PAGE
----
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U.S. chipmaker Broadcom, whose Irvine, Calif., offices are seen here, is under investigation by EU antitrust regulators.

Mike Blake/Reuters

U.S. chipmaker Broadcom has offered to settle an EU antitrust investigation into its exclusivity deals with TV and modem makers, EU antitrust regulators said on Monday, a move that would stave off a possible hefty fine.

Broadcom, which makes chips to power smartphones, computers and networking equipment and is a major supplier to Apple, found itself in EU competition enforcers’ crosshairs over its deals with six companies to buy chips exclusively or almost exclusively from it.

That triggered an investigation in June last year and an order to stop such deals until the end of the probe on whether such practices were aimed at squeezing out rivals.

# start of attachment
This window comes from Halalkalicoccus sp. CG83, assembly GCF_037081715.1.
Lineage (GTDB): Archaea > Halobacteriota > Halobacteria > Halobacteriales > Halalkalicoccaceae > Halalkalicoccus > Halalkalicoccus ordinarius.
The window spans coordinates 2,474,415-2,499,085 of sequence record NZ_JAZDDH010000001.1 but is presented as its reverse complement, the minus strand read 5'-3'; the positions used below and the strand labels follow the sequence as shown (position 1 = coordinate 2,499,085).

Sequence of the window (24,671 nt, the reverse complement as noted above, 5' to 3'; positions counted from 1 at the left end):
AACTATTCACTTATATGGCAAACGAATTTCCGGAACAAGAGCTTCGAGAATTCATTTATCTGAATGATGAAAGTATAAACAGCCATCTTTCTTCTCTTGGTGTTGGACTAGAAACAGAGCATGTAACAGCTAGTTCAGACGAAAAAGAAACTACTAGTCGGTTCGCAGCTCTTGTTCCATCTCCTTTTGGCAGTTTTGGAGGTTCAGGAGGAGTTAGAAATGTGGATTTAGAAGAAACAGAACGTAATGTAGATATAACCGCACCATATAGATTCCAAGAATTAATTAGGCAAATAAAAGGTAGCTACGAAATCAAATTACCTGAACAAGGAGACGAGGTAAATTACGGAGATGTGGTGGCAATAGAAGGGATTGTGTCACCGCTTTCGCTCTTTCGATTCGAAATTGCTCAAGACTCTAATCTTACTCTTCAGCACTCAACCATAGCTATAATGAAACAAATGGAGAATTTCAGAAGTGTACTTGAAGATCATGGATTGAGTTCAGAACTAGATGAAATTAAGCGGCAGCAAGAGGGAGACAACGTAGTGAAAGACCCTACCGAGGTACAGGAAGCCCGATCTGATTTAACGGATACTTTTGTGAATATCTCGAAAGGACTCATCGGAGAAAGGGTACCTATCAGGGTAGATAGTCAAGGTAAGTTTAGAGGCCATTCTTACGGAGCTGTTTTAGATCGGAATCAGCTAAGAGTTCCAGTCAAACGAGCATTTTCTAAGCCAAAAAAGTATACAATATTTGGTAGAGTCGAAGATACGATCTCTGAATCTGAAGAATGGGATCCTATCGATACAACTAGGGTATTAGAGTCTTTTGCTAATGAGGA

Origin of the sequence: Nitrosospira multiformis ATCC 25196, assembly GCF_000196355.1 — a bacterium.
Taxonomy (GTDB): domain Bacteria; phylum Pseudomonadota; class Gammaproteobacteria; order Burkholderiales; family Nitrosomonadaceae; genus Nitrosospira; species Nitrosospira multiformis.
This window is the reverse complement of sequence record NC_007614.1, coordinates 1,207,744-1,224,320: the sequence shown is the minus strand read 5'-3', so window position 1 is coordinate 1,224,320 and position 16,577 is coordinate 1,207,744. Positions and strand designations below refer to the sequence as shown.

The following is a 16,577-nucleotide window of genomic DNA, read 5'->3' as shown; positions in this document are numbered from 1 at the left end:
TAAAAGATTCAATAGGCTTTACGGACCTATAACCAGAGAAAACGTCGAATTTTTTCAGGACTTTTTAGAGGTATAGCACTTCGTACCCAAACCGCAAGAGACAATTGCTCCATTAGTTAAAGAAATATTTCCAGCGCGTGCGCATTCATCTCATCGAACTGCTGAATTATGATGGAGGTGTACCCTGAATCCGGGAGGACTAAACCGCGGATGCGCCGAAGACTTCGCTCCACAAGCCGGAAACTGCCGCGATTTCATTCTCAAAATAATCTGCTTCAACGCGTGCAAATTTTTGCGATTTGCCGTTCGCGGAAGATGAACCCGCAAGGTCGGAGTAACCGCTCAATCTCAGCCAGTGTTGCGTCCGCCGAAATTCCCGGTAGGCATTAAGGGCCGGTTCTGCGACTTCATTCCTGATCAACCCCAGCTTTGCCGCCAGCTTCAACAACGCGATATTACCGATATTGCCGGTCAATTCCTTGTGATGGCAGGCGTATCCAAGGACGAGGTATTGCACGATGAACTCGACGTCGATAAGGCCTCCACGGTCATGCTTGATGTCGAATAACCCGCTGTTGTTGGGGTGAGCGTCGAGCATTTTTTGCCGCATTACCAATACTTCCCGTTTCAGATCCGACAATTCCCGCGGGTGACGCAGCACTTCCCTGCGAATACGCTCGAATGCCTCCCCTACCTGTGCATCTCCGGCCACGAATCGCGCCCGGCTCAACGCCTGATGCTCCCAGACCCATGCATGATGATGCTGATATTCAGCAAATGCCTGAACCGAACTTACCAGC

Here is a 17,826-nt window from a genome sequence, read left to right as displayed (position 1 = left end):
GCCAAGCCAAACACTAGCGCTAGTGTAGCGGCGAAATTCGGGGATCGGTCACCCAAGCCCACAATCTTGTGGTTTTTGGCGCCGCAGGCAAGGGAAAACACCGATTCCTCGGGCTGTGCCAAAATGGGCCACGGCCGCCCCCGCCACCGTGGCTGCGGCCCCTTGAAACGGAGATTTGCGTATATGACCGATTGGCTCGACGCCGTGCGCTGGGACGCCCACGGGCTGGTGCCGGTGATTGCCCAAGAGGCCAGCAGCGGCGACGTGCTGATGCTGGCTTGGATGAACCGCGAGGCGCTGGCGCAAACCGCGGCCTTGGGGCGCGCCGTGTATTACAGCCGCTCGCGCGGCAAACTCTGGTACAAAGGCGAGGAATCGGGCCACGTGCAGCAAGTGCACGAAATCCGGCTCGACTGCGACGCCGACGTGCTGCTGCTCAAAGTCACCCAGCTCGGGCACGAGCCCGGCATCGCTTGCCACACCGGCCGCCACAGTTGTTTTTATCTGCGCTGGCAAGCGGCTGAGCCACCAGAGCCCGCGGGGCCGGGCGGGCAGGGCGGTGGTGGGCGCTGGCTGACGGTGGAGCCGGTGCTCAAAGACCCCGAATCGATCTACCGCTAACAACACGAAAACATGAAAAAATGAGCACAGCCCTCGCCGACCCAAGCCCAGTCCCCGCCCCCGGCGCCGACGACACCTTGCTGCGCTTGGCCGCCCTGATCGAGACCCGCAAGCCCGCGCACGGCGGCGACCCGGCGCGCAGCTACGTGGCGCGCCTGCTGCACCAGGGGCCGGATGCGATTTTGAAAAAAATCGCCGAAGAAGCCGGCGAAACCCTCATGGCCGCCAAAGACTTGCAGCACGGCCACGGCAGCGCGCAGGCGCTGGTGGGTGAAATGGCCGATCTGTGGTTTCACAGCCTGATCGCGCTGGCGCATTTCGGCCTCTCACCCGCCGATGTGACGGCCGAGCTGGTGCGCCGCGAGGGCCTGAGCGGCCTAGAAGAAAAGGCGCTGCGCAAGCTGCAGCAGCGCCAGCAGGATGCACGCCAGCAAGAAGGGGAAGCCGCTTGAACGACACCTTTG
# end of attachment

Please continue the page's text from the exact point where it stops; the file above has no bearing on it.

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Broadcom has now pledged not to offer incentives to TV and modem makers to encourage them to acquire more than 50 per cent of their chips and modems from the company for their worldwide or European production.

The European Commission said it would now seek feedback before deciding whether to accept the offer which would be valid for five years and without a finding of infringement by the company.

Broadcom defended itself at a closed door hearing in August last year where participants included Intel, MediaTek , Quantenna, a unit of ON Semiconductor and Humax.

It could face a fine up to 10 per cent of its global turnover if found guilty of breaching EU rules.

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